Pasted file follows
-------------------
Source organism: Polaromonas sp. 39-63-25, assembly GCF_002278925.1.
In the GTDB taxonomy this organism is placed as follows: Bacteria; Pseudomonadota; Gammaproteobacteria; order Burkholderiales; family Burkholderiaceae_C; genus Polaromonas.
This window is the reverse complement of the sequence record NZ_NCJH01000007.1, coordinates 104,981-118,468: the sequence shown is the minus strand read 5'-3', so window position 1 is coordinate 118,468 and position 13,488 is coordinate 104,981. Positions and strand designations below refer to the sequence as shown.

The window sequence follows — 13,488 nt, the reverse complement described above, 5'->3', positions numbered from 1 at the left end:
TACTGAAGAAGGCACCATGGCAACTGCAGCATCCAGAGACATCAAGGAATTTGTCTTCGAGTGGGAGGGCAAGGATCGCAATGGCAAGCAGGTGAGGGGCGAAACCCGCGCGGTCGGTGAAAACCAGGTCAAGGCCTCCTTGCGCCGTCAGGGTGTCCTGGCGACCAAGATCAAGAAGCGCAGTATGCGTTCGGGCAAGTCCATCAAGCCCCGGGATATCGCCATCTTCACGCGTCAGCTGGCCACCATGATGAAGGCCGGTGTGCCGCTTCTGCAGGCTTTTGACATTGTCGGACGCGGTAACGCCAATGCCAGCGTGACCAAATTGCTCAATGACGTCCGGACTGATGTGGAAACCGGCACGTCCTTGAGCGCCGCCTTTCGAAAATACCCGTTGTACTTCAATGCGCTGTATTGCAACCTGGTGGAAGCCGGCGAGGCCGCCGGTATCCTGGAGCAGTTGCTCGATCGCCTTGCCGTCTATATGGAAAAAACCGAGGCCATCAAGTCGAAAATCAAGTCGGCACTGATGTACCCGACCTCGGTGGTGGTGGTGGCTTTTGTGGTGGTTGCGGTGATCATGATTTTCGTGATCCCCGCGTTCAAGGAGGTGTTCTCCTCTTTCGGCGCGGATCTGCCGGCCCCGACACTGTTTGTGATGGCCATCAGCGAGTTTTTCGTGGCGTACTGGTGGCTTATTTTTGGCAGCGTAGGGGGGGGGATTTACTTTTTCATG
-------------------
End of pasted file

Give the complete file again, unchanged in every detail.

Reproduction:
Source organism: Polaromonas sp. 39-63-25, assembly GCF_002278925.1.
In the GTDB taxonomy this organism is placed as follows: Bacteria; Pseudomonadota; Gammaproteobacteria; order Burkholderiales; family Burkholderiaceae_C; genus Polaromonas.
This window is the reverse complement of the sequence record NZ_NCJH01000007.1, coordinates 104,981-118,468: the sequence shown is the minus strand read 5'-3', so window position 1 is coordinate 118,468 and position 13,488 is coordinate 104,981. Positions and strand designations below refer to the sequence as shown.

The window sequence follows — 13,488 nt, the reverse complement described above, 5'->3', positions numbered from 1 at the left end:
TACTGAAGAAGGCACCATGGCAACTGCAGCATCCAGAGACATCAAGGAATTTGTCTTCGAGTGGGAGGGCAAGGATCGCAATGGCAAGCAGGTGAGGGGCGAAACCCGCGCGGTCGGTGAAAACCAGGTCAAGGCCTCCTTGCGCCGTCAGGGTGTCCTGGCGACCAAGATCAAGAAGCGCAGTATGCGTTCGGGCAAGTCCATCAAGCCCCGGGATATCGCCATCTTCACGCGTCAGCTGGCCACCATGATGAAGGCCGGTGTGCCGCTTCTGCAGGCTTTTGACATTGTCGGACGCGGTAACGCCAATGCCAGCGTGACCAAATTGCTCAATGACGTCCGGACTGATGTGGAAACCGGCACGTCCTTGAGCGCCGCCTTTCGAAAATACCCGTTGTACTTCAATGCGCTGTATTGCAACCTGGTGGAAGCCGGCGAGGCCGCCGGTATCCTGGAGCAGTTGCTCGATCGCCTTGCCGTCTATATGGAAAAAACCGAGGCCATCAAGTCGAAAATCAAGTCGGCACTGATGTACCCGACCTCGGTGGTGGTGGTGGCTTTTGTGGTGGTTGCGGTGATCATGATTTTCGTGATCCCCGCGTTCAAGGAGGTGTTCTCCTCTTTCGGCGCGGATCTGCCGGCCCCGACACTGTTTGTGATGGCCATCAGCGAGTTTTTCGTGGCGTACTGGTGGCTTATTTTTGGCAGCGTAGGGGGGGGGATTTACTTTTTCATG